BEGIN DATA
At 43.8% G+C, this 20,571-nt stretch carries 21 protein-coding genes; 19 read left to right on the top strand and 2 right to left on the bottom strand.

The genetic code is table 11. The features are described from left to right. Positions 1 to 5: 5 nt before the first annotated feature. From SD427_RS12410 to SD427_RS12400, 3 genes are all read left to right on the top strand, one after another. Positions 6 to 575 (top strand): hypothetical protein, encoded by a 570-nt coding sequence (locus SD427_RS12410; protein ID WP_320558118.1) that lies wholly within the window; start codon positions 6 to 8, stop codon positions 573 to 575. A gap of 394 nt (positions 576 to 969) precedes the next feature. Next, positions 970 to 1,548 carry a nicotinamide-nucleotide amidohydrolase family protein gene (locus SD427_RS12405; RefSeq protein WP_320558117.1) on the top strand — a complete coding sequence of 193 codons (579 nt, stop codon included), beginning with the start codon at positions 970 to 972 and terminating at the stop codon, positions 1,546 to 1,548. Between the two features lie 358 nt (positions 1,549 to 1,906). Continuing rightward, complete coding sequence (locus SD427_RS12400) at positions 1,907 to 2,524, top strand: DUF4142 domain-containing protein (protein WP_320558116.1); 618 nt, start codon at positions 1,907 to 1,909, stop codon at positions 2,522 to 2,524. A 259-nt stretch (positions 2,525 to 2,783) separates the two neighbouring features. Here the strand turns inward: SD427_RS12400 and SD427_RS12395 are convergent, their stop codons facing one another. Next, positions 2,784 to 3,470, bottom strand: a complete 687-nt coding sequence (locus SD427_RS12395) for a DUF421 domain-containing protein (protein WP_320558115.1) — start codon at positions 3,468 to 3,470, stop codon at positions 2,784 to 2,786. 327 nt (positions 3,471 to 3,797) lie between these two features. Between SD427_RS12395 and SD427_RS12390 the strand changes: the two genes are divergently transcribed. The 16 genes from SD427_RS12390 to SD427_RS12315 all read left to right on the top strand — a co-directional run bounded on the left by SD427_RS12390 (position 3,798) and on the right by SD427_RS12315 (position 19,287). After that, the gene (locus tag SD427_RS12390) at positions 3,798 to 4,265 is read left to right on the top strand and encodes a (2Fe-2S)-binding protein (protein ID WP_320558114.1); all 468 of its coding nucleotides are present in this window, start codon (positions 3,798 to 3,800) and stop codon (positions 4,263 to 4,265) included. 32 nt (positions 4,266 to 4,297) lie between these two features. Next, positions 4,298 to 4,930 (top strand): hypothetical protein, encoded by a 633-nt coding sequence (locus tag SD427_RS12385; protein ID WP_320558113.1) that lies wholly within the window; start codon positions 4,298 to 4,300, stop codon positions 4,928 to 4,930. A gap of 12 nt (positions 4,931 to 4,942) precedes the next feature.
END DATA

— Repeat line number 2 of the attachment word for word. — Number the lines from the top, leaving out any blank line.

The genetic code is table 11. The features are described from left to right. Positions 1 to 5: 5 nt before the first annotated feature. From SD427_RS12410 to SD427_RS12400, 3 genes are all read left to right on the top strand, one after another. Positions 6 to 575 (top strand): hypothetical protein, encoded by a 570-nt coding sequence (locus SD427_RS12410; protein ID WP_320558118.1) that lies wholly within the window; start codon positions 6 to 8, stop codon positions 573 to 575. A gap of 394 nt (positions 576 to 969) precedes the next feature. Next, positions 970 to 1,548 carry a nicotinamide-nucleotide amidohydrolase family protein gene (locus SD427_RS12405; RefSeq protein WP_320558117.1) on the top strand — a complete coding sequence of 193 codons (579 nt, stop codon included), beginning with the start codon at positions 970 to 972 and terminating at the stop codon, positions 1,546 to 1,548. Between the two features lie 358 nt (positions 1,549 to 1,906). Continuing rightward, complete coding sequence (locus SD427_RS12400) at positions 1,907 to 2,524, top strand: DUF4142 domain-containing protein (protein WP_320558116.1); 618 nt, start codon at positions 1,907 to 1,909, stop codon at positions 2,522 to 2,524. A 259-nt stretch (positions 2,525 to 2,783) separates the two neighbouring features. Here the strand turns inward: SD427_RS12400 and SD427_RS12395 are convergent, their stop codons facing one another. Next, positions 2,784 to 3,470, bottom strand: a complete 687-nt coding sequence (locus SD427_RS12395) for a DUF421 domain-containing protein (protein WP_320558115.1) — start codon at positions 3,468 to 3,470, stop codon at positions 2,784 to 2,786. 327 nt (positions 3,471 to 3,797) lie between these two features. Between SD427_RS12395 and SD427_RS12390 the strand changes: the two genes are divergently transcribed. The 16 genes from SD427_RS12390 to SD427_RS12315 all read left to right on the top strand — a co-directional run bounded on the left by SD427_RS12390 (position 3,798) and on the right by SD427_RS12315 (position 19,287). After that, the gene (locus tag SD427_RS12390) at positions 3,798 to 4,265 is read left to right on the top strand and encodes a (2Fe-2S)-binding protein (protein ID WP_320558114.1); all 468 of its coding nucleotides are present in this window, start codon (positions 3,798 to 3,800) and stop codon (positions 4,263 to 4,265) included. 32 nt (positions 4,266 to 4,297) lie between these two features. Next, positions 4,298 to 4,930 (top strand): hypothetical protein, encoded by a 633-nt coding sequence (locus tag SD427_RS12385; protein ID WP_320558113.1) that lies wholly within the window; start codon positions 4,298 to 4,300, stop codon positions 4,928 to 4,930. A gap of 12 nt (positions 4,931 to 4,942) precedes the next feature.